Next morning I walked across and saw a small fire still burning inside. Hhhmmm, I thought – that doesn’t look good! Within half an hour the whole place was blazing worse than ever and all the firefighters were back with their machines. We took a walk up to look in the evening and despite the enormous quantities of water we’d seen poured on the building for two days, there were still a number of healthy fires burning inside. Finally this morning it looks as if it has really has burned out!

Through the whole thing I was torn between disbelief that this was actually happening, the danger of the  whole place exploding in all directions, and fascination at the scale of it – a great column of smoke, enormous flames, the apparent ineffectiveness of the enormous quantities of water being poured down on it (and how quickly we could evacuate our dogs and cats).

Now that it really does seem to be over, my final thought is for two groups of people – the owners and workers in the business that has gone, and the brave men and women who battled to keep it from spreading to the adjacent buildings (including our bookstore).

Finally, pictures -

and gets worse

and gets worse

It starts

It starts

and even worse

and even worse

Then yesterday morning

Then yesterday morning

Half an hour later

Half an hour later

Last night

Last night

Meanwhile Owen is ready to go!

Meanwhile Owen is ready to go!

 

 

 

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Are we there yet?

Jack’s weekly guest post examines concepts of distance -

Whenever Wendy and I are away from home in a big city for a few days we have an arrangement – she gets to eat dinner in a Middle-Eastern restaurant one evening and I get to an Indian restaurant on another. Last night here in DC it was her turn. “How far is it to The Lebanese Kitchen?” I asked. “A mile and three quarters” she replied.

We debated various options for covering the ‘mile and three quarters’ and decided, since we had plenty of time, we’d walk. Wendy likes walking and I foolishly said, before we married, that I did too (the things we’ll say for love!). What we didn’t specify then was what each of us meant by ‘walking’. What has transpired over the years is that Wendy’s concept of distance is fundamentally different from mine. We have spent many a weary hour walking through boiling heat, freezing cold, horizontal rain, across freeways, under interstate bridges and dodging insane drivers as ‘just a mile and three quarters’ turned out to be considerably longer.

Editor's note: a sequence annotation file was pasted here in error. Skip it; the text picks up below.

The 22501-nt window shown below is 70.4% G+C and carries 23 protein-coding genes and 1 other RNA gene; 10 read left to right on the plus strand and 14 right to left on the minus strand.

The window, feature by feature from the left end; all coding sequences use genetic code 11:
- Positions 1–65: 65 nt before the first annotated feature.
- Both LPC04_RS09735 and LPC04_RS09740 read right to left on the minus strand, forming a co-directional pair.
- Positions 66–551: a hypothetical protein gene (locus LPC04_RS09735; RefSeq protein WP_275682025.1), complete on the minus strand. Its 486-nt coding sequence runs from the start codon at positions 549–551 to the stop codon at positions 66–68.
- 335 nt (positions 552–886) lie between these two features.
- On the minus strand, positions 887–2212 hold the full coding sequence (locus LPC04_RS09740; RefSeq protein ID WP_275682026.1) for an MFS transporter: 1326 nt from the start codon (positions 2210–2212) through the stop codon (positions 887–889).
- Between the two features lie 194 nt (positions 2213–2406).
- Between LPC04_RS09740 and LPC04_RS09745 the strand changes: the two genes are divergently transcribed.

Sometimes the place we’re walking to is closed, sometimes it has gone out of business, occasionally it turns out to be just delightful. Other times we get funny looks from drivers or locals, who clearly think we’re insane or suicidal. Last night was a classic – we walked briskly through the cold, following the meanderings of Connecticut Avenue through downtown Washington DC , as the upscale embassy district gave way to equally upscale apartment blocks and then to somewhat seedier areas of broken sidewalks and finally over a very long bridge over a scary drop. Clearing the end of the bridge my heart lightened as we espied an Indian restaurant, and another – -

“Not tonight, dear” – said my beloved! Tonight is the Lebanese Kitchen and tomorrow is the Indian restaurant. “Keep walking!”

And, so, we did finally arrive. It was open, and filling up rapidly. The place was delightful, as was the food, and the service was excellent too. To Wendy’s surprise I suggested we walk back to our hotel afterwards. You see, I’ve found that returning is always quicker, or so it seems. I think it’s because I know how far it is on the way back, whereas going out there seems to be no end to it.

On a related subject, where we live in Big Stone Gap seems to be almost exactly one and a quarter hour’s drive from anywhere else you’d want to be – Bristol, Abingdon, Johnson City, Cumberland Gap, it doesn’t seem to matter – always an hour and a quarter. When our friend Mike was over from Scotland on vacation a couple of years ago and keen to explore on his own, he’d ask how far it was to these places. As he was leaving to go back home he announced that he’d dubbed any journey of that length a ‘Jack’!